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Featured photo credit: Adeolu Eletu via unsplash.com

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Leon Ho

Founder & CEO of Lifehack

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Last Updated on January 12, 2021

The Faster You Learn, the Easier You’ll Fall Behind

The Faster You Learn, the Easier You’ll Fall Behind

Garry Kasparov is a chess grandmaster – and also a former world chess champion. Over the last few decades, he’s beaten hundreds of first-class chess players. It’s no surprise then, that many people consider Kasparov to be one of the greatest chess players of all time.

However, in 1997, Kasparov lost a game of chess to a computer. A year earlier, he had played against IBM’s Deep Blue chess computer and defeated it. But the computer was to have its revenge, as just one year later, when the rematch took place, Deep Blue defeated Kasparov.

    Over the next few years, humans and computers traded chess moves and blows. Fast-forward to 2017, and the picture is crystal clear: today’s best chess programs can easily beat the world’s best human chess players.[1]

    As the Kasparov story demonstrates, even the world’s top players – who practiced a lot – can end up losing.

    Now consider your friends, family and colleagues. How many of these people think they’re doing well in what they do? And how many think they are doing better than the average and have stopped looking for ways to improve themselves? The answer is, a lot.

    Why Learning Can Lead to Stagnation

    When people learn well – they pick up knowledge and quickly become skillful. And the smarter the people, the easier they pick up knowledge, and the easier and faster they become very good at something.

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    These types of individuals find learning effortless, and therefore, they pick up knowledge and skills much better than the average person.

    Take a look at the picture below. The tool in their hand represents the skill they have learned, and the cloud is the level they are currently on – in this case ground level.

      When these learners become knowers, they believe that they know what they’ve learned extremely well. This may be the case, but in reality, they’re already better than average. Because of this, they are unlikely to find anyone who can surpass them. It’s at this point that they may think to themselves, “I’m good enough” and “there’s no need for me learn anything more.”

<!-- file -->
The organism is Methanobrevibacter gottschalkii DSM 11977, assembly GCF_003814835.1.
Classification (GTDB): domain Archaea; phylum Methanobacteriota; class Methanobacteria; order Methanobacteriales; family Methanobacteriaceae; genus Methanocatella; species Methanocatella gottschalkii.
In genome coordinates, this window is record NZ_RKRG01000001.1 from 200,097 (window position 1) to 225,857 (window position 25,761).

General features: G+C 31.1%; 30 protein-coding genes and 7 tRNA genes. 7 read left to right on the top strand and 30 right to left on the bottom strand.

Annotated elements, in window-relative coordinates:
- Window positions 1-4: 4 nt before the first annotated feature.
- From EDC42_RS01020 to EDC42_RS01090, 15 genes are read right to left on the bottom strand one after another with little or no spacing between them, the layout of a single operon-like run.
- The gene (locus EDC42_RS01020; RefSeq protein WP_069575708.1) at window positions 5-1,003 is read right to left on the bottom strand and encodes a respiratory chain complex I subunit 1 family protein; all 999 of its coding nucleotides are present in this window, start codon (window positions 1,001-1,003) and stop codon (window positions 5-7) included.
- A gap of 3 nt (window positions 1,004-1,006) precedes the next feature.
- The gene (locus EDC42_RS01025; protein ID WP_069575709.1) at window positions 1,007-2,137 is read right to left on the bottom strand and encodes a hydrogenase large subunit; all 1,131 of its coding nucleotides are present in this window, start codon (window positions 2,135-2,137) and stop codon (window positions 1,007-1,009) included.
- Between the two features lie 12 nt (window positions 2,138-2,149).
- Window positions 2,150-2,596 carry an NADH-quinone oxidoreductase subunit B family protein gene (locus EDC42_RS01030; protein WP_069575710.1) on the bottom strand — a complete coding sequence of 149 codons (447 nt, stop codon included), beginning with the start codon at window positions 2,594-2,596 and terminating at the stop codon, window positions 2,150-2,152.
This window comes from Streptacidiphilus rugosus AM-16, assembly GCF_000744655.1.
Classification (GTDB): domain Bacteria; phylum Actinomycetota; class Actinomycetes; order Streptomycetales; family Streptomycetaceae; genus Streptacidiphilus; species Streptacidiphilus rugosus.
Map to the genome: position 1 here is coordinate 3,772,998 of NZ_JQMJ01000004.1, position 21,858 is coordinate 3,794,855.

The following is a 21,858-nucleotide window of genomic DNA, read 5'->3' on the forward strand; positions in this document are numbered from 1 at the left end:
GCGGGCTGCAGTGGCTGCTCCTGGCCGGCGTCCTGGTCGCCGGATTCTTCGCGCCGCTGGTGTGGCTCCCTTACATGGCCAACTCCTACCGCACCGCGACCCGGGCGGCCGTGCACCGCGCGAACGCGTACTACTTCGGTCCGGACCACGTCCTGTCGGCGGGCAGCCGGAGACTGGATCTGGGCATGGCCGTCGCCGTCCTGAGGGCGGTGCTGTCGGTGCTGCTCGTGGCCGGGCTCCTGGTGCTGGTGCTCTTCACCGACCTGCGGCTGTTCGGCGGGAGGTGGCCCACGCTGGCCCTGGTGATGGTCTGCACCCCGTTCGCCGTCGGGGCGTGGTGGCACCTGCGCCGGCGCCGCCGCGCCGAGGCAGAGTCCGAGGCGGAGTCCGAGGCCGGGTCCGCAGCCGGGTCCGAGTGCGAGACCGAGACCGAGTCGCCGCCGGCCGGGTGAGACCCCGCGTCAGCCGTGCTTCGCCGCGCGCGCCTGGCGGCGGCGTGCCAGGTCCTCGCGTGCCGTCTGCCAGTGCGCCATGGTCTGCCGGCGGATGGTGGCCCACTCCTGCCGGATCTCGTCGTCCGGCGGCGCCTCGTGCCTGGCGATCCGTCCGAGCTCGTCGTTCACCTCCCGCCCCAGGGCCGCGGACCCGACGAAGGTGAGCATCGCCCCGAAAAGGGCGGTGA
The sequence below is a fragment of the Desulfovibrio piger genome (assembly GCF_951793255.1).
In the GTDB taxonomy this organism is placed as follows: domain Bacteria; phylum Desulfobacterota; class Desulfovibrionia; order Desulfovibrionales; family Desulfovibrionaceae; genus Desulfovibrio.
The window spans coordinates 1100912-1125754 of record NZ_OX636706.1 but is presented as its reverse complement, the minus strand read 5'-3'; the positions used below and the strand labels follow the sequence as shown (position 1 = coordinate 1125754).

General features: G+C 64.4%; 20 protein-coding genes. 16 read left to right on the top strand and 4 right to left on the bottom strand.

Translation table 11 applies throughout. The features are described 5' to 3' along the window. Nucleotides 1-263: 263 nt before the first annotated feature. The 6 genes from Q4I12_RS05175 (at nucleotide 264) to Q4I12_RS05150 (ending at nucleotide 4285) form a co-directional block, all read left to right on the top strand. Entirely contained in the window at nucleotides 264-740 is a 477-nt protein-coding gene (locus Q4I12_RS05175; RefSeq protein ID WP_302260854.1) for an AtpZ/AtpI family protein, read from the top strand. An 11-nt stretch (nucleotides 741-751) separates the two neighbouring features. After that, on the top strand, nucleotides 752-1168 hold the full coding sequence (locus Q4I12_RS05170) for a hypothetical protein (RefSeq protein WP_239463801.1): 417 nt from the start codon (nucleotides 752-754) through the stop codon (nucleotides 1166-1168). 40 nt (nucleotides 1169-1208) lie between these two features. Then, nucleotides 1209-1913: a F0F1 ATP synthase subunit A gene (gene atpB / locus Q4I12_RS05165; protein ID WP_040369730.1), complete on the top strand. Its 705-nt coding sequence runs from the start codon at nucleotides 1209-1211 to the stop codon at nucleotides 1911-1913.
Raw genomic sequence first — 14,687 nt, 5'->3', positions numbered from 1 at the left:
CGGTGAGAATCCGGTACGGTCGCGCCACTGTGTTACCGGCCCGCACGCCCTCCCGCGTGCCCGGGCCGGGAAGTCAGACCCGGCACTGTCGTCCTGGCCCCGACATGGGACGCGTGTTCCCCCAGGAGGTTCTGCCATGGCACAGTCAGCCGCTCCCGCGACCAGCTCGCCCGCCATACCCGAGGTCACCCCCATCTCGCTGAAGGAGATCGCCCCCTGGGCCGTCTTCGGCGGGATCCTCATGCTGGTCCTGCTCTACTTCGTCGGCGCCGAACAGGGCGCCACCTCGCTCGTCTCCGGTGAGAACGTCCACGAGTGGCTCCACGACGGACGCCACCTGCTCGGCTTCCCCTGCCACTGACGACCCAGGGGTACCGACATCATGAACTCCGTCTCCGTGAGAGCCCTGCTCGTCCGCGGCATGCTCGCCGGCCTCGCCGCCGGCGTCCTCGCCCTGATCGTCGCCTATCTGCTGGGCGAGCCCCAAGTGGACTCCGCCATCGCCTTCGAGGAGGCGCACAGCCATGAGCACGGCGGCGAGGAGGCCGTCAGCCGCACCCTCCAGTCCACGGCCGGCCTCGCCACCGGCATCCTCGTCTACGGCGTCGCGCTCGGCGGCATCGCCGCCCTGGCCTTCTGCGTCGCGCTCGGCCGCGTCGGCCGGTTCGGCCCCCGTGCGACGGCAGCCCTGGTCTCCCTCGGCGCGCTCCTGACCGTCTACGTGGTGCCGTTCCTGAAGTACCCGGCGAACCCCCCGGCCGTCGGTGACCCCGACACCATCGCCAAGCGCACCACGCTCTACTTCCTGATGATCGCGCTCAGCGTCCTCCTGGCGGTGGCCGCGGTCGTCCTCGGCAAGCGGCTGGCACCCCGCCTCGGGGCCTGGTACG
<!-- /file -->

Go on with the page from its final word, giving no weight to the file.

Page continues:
As I’ll show in the next few paragraphs, people’s egos can stop them from learning and improving themselves.

        For example, let’s take a look at an expert pianist. They can perform proficiently because of their hard work and practice that they’ve put in over the course of many years. To help them, they may have had a tutor who developed their skills and brought out their talent.

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        The consistent tutoring and practicing led them to become an accomplished pianist – one who regularly performs paid concerts in front of decent-sized audiences. However, their success has led them to believe that they don’t need to make any further changes or improvements to their musical skills.

          When experts stop learning – they start to fall behind. This is because others will keep improving, and eventually get ahead of them.

          The world is constantly changing, so sticking to the same way to practice (and failing to improve) will lead to people dropping the ball. A recent study predicted that one in five U.K. employees are under threat of losing their jobs to automation. A person who’s comfortable in their job today, may find themselves replaced by a computer or robot tomorrow. If this prediction comes true, millions of people will soon find themselves out of work.[2] This is a real life example of how people can fall behind when they stop learning and improving themselves.

          Clearly, any experts who stop learning and improving, will be replaced by those who keep learning – whether these are humans or machines.